When I got home to start reading the book – his latest, apparently – the first 26 pages are testimonials and “About the Author.”  Hmm.  I thought this book was about “saving me time and money and from being a marketing victim”?  This wasn’t looking good.  I was hoping to find “proven ways to crank up sales immediately and make your marketing sizzle” but I was seemingly spending a lot of time getting to page 1 of content.

OK… enough “About the Author”… what’s next? “Testimonials Capture Minds!”  Shit.  Another testimonial?  Three more pages of crap I care nothing about.

What’s next? “A Note to the Reader.”  Are you freakin’ KIDDING me?  Four more pages telling me what a great guy Tony is.  So far, Tony has only blown a lot of smoke up my ass – for twenty dollars – and I’m beginning to get this sneaking suspicion that the only thing that I am about to learn this afternoon is that even old hands can get roped in by a good story.

Not wanting to think the worst… I read on.  Four pages of Acknowledgments.  You know, I’ve actually read Anna Karena a couple of times – no mean feat – and Tolstoy didn’t have four pages of acknowledgments.  I knew I was in trouble.

Just beyond the acknowledgments was a three page in-your-face hard sell of buy crap from Tony.  Dan Brown and Patricia Cromwell at least have the good sense to at least let me READ what they wrote  before asking me to buy the next thing from me – at the END of the book.  It was then, I knew I had been had.

So, 42 pages later I get to the cover page of what I thought to be the beginning of “content.”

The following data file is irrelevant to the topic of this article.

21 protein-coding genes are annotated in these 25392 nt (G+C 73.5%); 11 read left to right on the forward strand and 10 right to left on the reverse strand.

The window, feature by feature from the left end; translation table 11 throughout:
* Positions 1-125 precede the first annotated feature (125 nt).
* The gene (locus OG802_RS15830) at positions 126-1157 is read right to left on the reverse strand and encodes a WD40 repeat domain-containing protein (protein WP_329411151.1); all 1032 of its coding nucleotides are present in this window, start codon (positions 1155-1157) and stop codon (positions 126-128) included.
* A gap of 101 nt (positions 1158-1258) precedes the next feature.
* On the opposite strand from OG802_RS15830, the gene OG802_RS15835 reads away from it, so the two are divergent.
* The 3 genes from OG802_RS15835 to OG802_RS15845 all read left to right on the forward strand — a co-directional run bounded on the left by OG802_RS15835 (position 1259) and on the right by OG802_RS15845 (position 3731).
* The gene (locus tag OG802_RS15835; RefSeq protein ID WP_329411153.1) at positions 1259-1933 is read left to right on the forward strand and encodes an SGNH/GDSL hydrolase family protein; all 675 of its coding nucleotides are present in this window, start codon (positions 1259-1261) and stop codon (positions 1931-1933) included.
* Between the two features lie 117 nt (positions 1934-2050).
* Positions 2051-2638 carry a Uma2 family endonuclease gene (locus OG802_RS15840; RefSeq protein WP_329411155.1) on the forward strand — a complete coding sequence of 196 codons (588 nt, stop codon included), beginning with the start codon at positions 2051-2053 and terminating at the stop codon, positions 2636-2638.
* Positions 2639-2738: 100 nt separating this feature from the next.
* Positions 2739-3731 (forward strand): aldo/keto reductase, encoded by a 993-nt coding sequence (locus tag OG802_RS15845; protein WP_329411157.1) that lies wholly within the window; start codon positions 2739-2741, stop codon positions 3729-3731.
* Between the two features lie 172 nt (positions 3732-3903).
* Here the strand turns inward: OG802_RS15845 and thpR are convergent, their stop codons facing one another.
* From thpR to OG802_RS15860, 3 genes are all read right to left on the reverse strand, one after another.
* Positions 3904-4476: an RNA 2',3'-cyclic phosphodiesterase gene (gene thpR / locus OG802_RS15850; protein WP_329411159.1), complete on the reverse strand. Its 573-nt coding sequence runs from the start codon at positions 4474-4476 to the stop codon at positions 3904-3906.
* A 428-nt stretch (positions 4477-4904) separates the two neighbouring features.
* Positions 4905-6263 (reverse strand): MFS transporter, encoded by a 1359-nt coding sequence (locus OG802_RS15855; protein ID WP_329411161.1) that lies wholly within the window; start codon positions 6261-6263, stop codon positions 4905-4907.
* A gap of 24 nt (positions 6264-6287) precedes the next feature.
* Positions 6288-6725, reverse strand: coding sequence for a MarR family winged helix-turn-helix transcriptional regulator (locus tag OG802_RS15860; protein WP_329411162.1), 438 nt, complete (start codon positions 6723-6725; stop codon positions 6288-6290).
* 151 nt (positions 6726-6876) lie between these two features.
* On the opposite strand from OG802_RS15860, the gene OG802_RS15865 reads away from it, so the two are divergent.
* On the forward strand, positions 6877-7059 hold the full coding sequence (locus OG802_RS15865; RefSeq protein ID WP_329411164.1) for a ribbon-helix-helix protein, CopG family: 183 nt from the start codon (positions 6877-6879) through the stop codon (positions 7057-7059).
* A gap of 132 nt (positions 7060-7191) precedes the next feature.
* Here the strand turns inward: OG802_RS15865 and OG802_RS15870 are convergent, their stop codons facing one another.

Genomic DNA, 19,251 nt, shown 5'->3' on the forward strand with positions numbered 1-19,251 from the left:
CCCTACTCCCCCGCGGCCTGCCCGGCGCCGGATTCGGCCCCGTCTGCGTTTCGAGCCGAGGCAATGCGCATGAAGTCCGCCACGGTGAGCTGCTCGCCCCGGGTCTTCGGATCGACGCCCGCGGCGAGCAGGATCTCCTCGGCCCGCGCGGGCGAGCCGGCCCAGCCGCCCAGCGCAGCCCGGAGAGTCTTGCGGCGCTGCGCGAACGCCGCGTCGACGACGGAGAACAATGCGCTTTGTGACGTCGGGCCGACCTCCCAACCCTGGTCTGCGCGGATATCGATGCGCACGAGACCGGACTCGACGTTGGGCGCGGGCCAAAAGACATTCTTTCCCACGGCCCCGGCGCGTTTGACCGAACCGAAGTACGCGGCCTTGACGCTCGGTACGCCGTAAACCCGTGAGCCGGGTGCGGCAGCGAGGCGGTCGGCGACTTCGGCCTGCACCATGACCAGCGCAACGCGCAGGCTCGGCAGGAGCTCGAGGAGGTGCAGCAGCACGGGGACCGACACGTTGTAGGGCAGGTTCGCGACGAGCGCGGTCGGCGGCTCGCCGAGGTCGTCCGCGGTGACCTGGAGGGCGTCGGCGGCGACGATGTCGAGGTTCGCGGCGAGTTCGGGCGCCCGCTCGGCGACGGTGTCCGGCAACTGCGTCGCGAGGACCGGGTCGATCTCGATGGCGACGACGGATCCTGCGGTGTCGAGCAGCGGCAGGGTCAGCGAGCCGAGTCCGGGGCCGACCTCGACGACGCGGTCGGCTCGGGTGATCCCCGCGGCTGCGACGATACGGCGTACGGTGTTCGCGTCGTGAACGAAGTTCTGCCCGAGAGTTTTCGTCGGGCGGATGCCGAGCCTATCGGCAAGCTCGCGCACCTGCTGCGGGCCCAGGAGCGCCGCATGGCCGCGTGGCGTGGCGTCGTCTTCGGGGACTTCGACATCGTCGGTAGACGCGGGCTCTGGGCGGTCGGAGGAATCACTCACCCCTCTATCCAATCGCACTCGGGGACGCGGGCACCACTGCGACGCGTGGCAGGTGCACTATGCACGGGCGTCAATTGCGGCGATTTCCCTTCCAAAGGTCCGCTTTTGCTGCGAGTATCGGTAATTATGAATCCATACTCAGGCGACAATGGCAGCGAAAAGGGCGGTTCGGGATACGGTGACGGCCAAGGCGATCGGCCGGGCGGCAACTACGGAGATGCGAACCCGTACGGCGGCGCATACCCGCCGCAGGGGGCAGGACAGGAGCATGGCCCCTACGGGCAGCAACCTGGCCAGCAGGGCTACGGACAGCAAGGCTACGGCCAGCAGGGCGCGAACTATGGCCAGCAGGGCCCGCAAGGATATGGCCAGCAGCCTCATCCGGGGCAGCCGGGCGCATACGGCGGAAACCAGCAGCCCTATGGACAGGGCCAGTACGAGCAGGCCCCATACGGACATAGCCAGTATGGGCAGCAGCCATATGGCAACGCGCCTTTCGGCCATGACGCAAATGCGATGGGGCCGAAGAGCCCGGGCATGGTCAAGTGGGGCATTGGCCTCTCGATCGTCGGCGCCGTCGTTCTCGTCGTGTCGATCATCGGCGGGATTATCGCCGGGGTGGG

Instead, ten pages of “what this book is and what this book is not”, some stats from the SBA, and a quote on page 7 (page 49 for the math challenged who actually counted the unnumbered pages) that “Filler is not permitted.”  WTF was the preceding 48 pages?  The only “authenticity” I was feeling was the authentic sense that I had taken one to the shorts.

Needless to say, I decided at this point that I had just basically paid some “stupid” tax.  Or, as they say in the Marketing Game, the “one time sale.”

Now, gentle reader who has stayed with me so far, let me give you some REAL marketing gold:

  • Do what you say you will, how you say you will, when you say you will.

Tony isn’t the first bullshit artist I’ve ever met, nor the worst, nor the last.

He is simply in the bullshit business and was good enough on his game on a particular day to get me to buy $20 worth of his bullshit.  Congratulations.

So, in order to turn this into a positive learning moment, I offer up the following:

  • If you say Filler is not allowed, don’t offer up filler as the first thing your reader sees for 48 pages.
  • Nobody gives a shit who you are.  They care about what have you done.  About what you can you.  About how is that applicable to me / the people you wish to reach.
  • Authenticity comes with being authentic.  It is not a patina to be put on, but a state of being conferred by others upon us by how we act and are.  It comes by relationship and not by proclamation.

I offer up one last story, not related to this petty little transaction, but pertinent to the conversation.

Years ago, my father in law who was from a very small town in Southern Illinois, traveled to Chicago for perhaps the first time ever.  Almost immediately he was sold three pairs of socks from a guy on the street.  When he got back to where he was staying, he found that what he had indeed bought was only the TOPS of three pairs of socks.  And to this day – seventy years later – he still jokingly (?) refers to “Dirty Chicagoans.”

Tony may be a marketing genius.  I’ll never know, because I feel like I just bought the tops of three pairs of socks from a guy on the street, when I should know better.

A short follow up word: Seth Godin’s book “The Dip” is 70 pages – soaking wet, cover to cover – and is 1000 times more substantive than the time waster I bought.

Google it, go buy it, read it (easy to do in one sitting).  You will prosper more than I did Friday.  That is my final gift to you guys on this beautiful Sunday.